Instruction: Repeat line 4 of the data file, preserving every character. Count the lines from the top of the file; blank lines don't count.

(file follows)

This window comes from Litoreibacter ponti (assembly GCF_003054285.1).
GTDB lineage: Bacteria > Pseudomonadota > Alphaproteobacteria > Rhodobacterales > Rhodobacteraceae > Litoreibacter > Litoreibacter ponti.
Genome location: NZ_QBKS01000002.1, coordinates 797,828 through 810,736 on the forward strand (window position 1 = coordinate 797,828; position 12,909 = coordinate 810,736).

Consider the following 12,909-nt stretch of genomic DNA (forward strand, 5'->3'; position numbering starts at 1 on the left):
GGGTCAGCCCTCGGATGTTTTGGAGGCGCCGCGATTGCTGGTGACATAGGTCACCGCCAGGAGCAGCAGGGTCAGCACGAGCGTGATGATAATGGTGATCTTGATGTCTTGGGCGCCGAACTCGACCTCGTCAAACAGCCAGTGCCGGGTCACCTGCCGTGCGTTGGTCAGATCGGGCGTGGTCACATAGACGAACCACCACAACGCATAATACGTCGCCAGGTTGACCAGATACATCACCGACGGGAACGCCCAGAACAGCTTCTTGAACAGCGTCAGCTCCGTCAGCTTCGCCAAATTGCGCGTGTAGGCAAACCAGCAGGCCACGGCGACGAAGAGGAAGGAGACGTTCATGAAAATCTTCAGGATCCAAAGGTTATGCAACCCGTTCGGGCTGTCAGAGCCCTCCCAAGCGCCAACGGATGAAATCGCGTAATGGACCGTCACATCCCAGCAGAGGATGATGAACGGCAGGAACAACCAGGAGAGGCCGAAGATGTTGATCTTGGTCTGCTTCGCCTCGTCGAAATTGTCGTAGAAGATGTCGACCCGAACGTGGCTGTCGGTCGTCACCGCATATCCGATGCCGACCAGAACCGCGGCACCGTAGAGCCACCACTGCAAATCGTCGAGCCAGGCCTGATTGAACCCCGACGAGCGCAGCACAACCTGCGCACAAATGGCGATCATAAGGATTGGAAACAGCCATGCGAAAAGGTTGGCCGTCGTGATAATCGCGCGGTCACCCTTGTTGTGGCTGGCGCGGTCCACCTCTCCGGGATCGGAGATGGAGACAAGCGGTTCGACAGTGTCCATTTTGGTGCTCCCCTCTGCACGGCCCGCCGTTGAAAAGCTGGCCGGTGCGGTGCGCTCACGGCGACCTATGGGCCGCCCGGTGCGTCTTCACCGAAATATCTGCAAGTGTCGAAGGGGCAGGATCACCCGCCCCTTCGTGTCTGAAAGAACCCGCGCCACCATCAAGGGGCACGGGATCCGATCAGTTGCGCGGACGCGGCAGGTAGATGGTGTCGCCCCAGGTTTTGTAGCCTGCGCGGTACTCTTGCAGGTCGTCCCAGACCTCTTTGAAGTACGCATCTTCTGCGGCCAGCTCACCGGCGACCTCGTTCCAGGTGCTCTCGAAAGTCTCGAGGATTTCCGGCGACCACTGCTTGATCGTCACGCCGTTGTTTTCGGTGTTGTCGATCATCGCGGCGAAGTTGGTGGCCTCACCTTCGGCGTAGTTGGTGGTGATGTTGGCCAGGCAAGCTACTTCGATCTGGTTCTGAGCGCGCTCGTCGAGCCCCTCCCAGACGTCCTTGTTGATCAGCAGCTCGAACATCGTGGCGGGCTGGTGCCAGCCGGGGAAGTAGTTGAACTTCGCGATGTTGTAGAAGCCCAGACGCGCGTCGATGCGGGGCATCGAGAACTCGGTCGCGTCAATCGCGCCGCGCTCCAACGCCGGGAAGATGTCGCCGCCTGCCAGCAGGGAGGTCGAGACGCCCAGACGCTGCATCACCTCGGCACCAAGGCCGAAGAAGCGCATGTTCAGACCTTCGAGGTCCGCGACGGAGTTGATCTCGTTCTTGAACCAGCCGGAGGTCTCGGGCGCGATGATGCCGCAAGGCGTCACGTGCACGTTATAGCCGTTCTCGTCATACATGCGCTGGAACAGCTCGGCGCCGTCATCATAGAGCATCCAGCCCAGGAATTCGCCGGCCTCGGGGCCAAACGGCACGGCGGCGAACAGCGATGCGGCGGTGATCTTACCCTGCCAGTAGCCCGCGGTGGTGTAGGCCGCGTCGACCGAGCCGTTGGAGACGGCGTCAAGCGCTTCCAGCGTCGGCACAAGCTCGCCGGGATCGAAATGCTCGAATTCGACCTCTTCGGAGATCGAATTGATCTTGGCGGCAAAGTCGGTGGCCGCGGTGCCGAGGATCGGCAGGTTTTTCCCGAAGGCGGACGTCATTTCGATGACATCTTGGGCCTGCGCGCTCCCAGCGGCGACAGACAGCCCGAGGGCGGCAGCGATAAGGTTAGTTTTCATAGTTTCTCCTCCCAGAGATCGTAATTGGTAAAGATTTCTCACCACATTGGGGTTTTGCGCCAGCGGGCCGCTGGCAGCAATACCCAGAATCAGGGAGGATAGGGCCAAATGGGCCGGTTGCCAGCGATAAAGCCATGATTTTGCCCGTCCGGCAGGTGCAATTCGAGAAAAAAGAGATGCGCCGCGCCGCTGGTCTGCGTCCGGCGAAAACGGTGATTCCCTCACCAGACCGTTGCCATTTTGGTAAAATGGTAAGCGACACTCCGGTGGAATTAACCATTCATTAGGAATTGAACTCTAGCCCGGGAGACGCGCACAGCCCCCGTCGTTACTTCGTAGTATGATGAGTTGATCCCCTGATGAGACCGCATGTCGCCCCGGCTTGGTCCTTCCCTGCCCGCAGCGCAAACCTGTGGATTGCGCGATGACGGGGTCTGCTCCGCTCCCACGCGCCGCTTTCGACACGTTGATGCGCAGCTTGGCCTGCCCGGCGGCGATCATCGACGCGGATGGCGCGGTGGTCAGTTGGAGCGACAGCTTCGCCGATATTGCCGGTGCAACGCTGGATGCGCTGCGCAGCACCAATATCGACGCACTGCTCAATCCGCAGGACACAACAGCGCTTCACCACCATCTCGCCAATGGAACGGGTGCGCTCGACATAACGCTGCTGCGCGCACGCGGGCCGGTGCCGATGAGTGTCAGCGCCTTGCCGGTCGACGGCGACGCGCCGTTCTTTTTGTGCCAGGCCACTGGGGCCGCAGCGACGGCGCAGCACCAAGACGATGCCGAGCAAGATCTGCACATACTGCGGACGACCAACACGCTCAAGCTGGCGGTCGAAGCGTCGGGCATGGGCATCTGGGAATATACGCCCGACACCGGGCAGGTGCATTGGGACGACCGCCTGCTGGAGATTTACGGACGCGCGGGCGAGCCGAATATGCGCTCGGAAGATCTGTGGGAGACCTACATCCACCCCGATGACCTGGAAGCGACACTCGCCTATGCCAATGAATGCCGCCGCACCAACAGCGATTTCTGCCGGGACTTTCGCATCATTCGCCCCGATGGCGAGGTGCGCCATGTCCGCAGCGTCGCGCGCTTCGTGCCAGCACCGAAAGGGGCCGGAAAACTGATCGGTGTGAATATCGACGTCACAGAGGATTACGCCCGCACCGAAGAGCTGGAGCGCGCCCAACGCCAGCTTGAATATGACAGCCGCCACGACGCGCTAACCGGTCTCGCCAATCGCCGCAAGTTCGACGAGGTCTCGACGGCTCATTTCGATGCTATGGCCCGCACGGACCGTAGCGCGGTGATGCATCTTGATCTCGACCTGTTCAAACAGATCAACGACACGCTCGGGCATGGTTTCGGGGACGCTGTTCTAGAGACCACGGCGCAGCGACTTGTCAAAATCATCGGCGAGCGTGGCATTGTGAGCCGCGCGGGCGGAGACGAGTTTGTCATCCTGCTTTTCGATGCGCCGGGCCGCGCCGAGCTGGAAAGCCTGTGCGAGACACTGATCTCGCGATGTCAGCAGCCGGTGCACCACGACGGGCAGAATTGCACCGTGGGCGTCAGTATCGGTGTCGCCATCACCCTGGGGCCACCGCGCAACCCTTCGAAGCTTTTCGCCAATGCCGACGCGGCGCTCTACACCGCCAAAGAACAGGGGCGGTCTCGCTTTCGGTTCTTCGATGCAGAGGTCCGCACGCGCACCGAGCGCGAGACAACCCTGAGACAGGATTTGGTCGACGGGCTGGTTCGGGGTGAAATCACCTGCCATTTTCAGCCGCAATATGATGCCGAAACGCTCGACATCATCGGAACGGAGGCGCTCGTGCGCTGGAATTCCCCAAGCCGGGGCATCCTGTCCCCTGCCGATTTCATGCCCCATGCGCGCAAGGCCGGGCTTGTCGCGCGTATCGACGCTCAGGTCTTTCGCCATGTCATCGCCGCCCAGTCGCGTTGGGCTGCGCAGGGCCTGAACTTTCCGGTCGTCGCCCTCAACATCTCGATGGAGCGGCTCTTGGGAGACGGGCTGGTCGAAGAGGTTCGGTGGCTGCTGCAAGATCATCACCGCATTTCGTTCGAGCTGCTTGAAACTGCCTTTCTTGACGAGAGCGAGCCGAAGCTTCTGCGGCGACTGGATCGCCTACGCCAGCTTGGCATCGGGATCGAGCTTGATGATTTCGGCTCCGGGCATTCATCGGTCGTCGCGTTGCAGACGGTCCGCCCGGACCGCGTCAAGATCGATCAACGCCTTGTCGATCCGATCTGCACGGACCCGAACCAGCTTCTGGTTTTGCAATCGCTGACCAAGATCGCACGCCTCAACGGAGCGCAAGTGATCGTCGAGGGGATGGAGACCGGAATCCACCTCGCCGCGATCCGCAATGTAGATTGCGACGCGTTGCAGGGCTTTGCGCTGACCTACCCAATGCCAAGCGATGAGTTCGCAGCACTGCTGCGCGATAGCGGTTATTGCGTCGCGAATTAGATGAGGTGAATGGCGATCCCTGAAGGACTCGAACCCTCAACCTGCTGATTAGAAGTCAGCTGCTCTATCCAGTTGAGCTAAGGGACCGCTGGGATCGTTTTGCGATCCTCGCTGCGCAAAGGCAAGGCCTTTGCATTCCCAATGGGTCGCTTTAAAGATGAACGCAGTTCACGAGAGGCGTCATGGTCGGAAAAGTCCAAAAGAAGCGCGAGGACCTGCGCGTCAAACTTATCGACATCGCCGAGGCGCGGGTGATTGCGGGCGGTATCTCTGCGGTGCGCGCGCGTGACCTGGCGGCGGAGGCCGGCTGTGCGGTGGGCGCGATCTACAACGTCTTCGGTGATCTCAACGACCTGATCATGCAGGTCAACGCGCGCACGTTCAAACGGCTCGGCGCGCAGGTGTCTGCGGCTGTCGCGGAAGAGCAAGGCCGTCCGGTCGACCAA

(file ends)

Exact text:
Consider the following 12,909-nt stretch of genomic DNA (forward strand, 5'->3'; position numbering starts at 1 on the left):